[ Original posting 6/21/2009 07:20:00 AM ]
At the Kindleboards forum a couple of days ago, I replied to a thread about the Kindle 2 web-browser and its usefulness, if any.
I thought I should post some of it here (reworded), as I'd never thought to use the Kindle 2 with the aim I had in mind the other night -- I've used it mainly to look for information. Here's the gist of what I wrote to the forum.
When web browsing (under "Home/Menu/Experimental"), you can press the Menu key to get the 'bookmarks' for the web, these are pre-set by Amazon for you and include news, sports, and entertainment sites.I do like that I was able to order my DX with my Kindle 2 :-)
I have a section called Tips for working with the Kindle web browser - because there are three different modes for webbing, and each of them brings a fairly different experience.
The Tips piece is at (shortcut) http://xrl.us/kindleweb
And there's a guide on bookmarks for small mobile-device-formatted websites as well.
I tend to like to use the web browser when out of the house - and I've seen that a few others on that forum do as well, when looking for good restaurants, etc. ( like http://m.yelp.com ). Amazon encourages us to use Google and Wikipedia, as you can see from the status bar options and the web bookmarks.
Here's a real life use with the web browser Wednesday night:
My cable high-speed internet connection went down just before I was going to order a Kindle DX and I was, at that point, bent on ordering one after mulling it for a week.
That my internet connection went down was probably a sign for me that I shouldn't order another Kindle, but I ignored it.
I got my Kindle 2 to Go To Comcast to look up the phone contact to get my cable probs reported. The K2 crashed momentarily at that point! :-) Another sign?
But it came right back, apparently refreshed, and with no assist from me. The Kindle 2 never balked again during the full session. I browsed back to Comcast, got the contact number, phoned, and found out that my entire neighborhood was down for Comcast high-speed Internet.
Here’s my path on the web with the small Kindle 2:
1. I went to the last website I had been on to read one more detail and then used one of the website links to start an order with the Kindle 2.
2. That took me to my Amazon account where I signed in.
3. I ordered the DX but then realized I should enter some gift codes that I had not put into the Amazon servers yet.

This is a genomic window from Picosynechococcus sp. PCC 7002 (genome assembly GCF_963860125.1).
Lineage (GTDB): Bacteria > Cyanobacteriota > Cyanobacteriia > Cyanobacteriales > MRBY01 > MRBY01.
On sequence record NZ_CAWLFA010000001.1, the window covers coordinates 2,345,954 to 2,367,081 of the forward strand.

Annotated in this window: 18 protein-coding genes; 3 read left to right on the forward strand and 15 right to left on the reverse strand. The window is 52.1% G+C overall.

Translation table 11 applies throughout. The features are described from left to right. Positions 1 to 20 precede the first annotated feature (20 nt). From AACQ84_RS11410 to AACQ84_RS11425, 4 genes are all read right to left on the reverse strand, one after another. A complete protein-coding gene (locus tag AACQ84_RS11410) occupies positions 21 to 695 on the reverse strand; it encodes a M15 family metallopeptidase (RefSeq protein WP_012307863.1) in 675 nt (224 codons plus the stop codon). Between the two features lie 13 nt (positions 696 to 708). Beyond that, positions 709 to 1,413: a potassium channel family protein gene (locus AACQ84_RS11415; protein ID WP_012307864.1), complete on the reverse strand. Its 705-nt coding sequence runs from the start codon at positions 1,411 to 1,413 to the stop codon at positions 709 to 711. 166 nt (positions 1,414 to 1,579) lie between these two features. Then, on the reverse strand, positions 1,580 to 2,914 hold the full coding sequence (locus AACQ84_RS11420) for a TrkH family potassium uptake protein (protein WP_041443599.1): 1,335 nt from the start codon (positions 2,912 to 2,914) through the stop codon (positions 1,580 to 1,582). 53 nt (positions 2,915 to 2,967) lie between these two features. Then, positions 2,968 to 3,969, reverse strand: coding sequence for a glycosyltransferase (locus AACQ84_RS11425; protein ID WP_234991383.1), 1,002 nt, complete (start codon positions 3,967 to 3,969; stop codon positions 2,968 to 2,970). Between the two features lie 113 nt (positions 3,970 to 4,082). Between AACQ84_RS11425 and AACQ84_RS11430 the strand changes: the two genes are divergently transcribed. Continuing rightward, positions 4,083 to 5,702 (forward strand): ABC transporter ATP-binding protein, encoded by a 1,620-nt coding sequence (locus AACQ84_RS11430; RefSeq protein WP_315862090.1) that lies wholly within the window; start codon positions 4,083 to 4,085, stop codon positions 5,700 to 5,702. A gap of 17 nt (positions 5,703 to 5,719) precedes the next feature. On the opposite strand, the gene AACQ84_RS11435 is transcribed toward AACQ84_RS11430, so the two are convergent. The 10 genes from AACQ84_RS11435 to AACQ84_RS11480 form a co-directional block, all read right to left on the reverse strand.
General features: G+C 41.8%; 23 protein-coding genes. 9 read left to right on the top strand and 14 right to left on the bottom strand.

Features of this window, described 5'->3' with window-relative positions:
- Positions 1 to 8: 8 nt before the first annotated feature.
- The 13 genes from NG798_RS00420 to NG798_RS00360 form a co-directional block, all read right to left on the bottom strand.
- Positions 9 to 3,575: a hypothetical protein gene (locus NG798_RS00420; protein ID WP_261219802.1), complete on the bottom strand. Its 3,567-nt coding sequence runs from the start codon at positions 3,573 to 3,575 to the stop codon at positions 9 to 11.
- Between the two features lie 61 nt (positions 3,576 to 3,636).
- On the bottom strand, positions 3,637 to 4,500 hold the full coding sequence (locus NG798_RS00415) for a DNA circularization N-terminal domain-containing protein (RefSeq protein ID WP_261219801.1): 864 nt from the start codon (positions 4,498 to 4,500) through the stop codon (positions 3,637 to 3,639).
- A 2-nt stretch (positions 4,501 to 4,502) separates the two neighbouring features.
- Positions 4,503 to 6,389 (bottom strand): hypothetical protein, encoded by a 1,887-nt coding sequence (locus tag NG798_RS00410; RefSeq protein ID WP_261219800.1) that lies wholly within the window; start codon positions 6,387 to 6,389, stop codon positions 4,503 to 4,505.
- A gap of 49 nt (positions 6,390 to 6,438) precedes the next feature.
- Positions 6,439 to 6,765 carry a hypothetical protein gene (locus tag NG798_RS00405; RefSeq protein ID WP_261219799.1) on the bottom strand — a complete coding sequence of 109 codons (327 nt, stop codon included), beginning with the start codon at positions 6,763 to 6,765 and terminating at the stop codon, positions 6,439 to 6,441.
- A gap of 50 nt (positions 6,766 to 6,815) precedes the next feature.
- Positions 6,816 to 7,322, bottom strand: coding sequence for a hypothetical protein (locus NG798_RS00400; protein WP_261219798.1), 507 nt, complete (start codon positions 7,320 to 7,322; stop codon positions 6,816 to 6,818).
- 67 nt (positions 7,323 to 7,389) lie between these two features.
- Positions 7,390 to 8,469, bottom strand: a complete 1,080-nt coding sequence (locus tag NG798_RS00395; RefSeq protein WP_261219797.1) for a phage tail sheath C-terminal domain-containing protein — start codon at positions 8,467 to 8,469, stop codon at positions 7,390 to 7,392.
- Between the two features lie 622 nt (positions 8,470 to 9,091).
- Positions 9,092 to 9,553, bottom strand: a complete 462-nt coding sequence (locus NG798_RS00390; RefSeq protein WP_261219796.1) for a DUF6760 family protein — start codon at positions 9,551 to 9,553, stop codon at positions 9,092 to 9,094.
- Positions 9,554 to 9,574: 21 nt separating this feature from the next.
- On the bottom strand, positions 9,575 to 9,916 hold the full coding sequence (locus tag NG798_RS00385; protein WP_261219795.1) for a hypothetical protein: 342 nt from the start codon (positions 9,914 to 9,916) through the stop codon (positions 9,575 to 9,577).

4. I then had the Kindle Go To gmail.com (leaving my Amazon order) and pulled up the codes from my gmail. Mobile gmail is not that intuitive, but key presses worked fine. I was able to retrieve the mail and the coupon codes.
7. Then I pressed the Kindle's Back button and was right back on the Amazon order again with all the field-info still filled in, so I typed in the codes.
9. I then chose my shipping, completed my order, and got confirmation on the screen.
I saw that my cable lights were blinking again so I went back to my pc and put my Kindle (which has a keyboard that one can't type fast on) to sleep.
On my computer I checked my recent orders and there it was. It’s not due to arrive until June 24. They're not in stock again until the 22nd or so.
That I had been able to get right back to my Amazon order, and that the fields were still filled in, surprised me. There were no memory problems for the Kindle after the initial 'crash' when first on the way to the Comcast page.
Reviewers who try the Kindle for a few hours and tell their readers that the web browser is not worth using are comparing it to their computers or laptops. Some barely try it or don't realize it can go beyond the 'company store.' The free web access is a very useful feature when you're not near your computers and it is much better than having to look for WiFi somewhere and hoping it doesn't cost too much.
Bezos is still saying (this week) that the wireless is free, and this statement is part of his marketing, including that it's a reason for the high cost for the Kindle in the first place (wireless costs built in).
While Amazon is free to charge later on for non-store use, their current advertising push ("free wireless" - including promises to partnering schools) makes it extremely unlikely that they would risk their credibility by beginning any charges for at least a year, especially since he has explained this last Monday at the Wired conference that they would have had to charge monthly fees for wireless if they had priced the Kindle devices lower. At any rate, it is Web access from anywhere you happen to be as long as there is Sprint cell phone service in the area.
To see how Kindle users are using their Kindles in some unexpected and creative ways, see this Amazon forum thread. The Kindleboards thread above also has some examples. The Kindle DX web-browser is said to be somewhat improved in functioning. I'm looking forward to the easier readability of full-width webpages after accessing these on the smaller Kindle 2 screen. Below are ways to Share this post if you'd like others to see it.
-- The Send to Kindle button works well only on Firefox currently.
(Older posts have older Kindle model info. For latest models, see CURRENT KINDLES page. )
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